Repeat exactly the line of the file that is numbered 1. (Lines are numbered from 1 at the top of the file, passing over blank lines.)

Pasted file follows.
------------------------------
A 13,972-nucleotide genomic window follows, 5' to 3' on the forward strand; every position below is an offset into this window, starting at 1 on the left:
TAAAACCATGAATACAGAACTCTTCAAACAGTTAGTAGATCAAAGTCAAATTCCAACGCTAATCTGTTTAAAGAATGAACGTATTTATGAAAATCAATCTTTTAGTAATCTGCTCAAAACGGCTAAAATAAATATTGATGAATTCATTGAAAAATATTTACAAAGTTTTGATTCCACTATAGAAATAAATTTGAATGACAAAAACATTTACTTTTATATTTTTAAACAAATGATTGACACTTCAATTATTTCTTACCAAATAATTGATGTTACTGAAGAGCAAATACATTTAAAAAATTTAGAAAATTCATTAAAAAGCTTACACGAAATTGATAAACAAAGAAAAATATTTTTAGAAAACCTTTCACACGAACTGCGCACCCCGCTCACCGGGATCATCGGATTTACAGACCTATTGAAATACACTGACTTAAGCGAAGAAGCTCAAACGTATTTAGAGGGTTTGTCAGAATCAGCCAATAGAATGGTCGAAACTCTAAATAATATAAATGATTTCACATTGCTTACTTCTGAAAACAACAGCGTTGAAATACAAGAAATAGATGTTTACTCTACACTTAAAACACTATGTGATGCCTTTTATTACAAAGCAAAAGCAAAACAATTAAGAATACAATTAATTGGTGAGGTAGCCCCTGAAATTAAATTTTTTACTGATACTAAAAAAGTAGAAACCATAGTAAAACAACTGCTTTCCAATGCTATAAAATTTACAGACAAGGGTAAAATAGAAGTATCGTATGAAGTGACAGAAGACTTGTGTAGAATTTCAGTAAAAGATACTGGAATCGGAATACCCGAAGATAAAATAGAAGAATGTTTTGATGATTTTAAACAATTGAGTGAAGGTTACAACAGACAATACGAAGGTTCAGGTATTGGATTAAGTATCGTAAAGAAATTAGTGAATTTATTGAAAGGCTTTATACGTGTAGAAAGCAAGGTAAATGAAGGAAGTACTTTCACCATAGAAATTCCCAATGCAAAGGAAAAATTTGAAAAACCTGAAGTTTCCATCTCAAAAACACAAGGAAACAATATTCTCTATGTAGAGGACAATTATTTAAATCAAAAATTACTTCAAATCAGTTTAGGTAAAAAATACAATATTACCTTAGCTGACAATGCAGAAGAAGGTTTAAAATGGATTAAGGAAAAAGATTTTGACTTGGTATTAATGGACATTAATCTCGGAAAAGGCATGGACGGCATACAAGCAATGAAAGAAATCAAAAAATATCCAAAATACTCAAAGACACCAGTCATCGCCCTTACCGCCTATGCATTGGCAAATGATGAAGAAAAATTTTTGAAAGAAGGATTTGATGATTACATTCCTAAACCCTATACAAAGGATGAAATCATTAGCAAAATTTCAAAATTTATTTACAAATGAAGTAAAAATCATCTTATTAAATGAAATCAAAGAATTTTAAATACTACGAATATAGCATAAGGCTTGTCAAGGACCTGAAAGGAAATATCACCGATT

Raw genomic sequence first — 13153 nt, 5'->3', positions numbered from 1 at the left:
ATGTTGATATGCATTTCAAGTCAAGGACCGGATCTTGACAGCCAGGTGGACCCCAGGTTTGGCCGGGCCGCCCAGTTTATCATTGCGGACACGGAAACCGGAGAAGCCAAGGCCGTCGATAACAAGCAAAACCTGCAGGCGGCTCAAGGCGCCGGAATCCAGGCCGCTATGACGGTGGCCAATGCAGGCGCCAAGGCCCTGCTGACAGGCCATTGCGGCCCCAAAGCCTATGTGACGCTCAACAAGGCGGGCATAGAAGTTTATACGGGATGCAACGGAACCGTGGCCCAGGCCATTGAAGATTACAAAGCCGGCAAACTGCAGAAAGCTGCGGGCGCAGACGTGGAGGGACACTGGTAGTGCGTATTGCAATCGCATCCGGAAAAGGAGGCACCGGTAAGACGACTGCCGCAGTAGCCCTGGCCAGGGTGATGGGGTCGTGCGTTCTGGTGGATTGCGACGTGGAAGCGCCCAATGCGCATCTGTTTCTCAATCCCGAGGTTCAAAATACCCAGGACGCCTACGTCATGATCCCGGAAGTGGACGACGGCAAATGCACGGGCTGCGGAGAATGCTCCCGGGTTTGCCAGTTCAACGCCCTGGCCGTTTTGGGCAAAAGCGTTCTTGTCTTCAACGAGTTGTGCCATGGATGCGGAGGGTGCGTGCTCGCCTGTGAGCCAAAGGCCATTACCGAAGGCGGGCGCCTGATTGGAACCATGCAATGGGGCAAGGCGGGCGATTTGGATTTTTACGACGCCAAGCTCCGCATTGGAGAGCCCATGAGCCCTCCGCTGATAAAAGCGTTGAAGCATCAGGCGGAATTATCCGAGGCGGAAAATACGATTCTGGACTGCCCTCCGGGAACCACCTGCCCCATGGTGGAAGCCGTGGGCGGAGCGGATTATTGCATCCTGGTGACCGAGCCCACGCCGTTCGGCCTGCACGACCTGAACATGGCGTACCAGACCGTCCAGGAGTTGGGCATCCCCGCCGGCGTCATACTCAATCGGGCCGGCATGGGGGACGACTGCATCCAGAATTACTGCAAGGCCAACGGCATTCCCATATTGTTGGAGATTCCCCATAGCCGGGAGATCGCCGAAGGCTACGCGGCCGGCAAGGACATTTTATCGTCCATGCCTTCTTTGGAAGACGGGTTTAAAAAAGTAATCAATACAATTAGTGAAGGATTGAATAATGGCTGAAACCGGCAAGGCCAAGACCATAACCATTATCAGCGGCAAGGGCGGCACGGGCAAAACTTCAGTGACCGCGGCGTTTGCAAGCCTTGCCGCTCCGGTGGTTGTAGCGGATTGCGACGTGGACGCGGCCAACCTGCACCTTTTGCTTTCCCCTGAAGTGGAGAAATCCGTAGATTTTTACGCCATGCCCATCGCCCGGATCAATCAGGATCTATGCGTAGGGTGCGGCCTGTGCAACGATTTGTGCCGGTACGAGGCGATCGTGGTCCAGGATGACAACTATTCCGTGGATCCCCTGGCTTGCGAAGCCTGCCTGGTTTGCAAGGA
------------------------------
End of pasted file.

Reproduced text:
A 13,972-nucleotide genomic window follows, 5' to 3' on the forward strand; every position below is an offset into this window, starting at 1 on the left: